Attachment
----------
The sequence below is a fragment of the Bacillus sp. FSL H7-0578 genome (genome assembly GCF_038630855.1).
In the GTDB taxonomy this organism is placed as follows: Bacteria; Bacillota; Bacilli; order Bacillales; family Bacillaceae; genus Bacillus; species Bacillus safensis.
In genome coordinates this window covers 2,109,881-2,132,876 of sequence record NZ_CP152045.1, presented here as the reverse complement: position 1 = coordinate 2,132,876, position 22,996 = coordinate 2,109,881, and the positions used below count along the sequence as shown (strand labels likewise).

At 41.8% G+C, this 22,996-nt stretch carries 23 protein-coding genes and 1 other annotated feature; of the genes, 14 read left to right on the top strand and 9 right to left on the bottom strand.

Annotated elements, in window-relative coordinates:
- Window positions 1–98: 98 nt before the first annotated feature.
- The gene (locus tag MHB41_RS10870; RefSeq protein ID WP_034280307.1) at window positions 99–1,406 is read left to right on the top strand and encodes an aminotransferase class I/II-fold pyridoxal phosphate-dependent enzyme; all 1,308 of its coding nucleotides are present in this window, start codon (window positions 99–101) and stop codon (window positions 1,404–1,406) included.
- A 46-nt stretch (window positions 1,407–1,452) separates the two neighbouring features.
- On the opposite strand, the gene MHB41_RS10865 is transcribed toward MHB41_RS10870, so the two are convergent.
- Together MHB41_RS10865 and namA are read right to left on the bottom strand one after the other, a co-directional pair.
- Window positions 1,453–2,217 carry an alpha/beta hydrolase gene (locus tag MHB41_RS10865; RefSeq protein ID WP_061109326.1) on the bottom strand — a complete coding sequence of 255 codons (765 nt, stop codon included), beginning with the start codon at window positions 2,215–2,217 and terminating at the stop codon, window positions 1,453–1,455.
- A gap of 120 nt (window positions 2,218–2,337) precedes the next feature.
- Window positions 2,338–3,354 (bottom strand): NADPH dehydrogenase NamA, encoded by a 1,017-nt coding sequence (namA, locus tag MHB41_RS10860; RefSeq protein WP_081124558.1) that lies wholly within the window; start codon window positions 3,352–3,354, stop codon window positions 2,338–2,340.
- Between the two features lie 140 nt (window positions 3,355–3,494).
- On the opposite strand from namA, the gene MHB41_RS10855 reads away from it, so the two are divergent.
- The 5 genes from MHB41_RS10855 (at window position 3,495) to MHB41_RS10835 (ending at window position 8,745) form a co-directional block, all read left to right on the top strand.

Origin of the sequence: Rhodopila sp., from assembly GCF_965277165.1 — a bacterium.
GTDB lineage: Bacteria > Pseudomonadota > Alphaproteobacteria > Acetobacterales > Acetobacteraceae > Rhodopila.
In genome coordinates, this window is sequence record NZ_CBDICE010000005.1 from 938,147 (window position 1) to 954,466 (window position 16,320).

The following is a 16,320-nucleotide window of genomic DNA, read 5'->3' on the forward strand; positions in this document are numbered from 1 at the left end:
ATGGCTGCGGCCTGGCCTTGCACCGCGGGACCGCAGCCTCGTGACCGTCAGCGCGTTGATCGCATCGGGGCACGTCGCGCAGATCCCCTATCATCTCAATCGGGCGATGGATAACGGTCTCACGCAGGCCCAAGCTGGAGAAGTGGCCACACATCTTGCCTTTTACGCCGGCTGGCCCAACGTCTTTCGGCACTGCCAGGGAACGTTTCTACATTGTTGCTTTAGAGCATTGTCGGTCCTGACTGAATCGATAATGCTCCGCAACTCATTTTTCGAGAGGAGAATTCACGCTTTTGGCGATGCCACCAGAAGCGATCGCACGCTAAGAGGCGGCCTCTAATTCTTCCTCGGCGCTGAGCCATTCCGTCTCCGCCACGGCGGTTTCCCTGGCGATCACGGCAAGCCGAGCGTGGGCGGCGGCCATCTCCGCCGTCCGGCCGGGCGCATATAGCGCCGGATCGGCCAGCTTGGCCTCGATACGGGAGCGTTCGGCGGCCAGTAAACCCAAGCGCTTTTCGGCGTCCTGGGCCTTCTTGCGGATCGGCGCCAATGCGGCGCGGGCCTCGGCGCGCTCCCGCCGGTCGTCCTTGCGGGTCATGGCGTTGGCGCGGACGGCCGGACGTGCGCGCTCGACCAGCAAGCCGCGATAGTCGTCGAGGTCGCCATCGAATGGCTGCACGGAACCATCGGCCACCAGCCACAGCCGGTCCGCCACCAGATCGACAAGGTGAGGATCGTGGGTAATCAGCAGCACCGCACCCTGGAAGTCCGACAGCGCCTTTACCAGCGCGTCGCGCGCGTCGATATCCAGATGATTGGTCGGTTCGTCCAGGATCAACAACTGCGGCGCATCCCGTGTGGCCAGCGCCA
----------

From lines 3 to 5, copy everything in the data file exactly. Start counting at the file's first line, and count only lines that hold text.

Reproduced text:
In genome coordinates this window covers 2,109,881-2,132,876 of sequence record NZ_CP152045.1, presented here as the reverse complement: position 1 = coordinate 2,132,876, position 22,996 = coordinate 2,109,881, and the positions used below count along the sequence as shown (strand labels likewise).

At 41.8% G+C, this 22,996-nt stretch carries 23 protein-coding genes and 1 other annotated feature; of the genes, 14 read left to right on the top strand and 9 right to left on the bottom strand.

Annotated elements, in window-relative coordinates: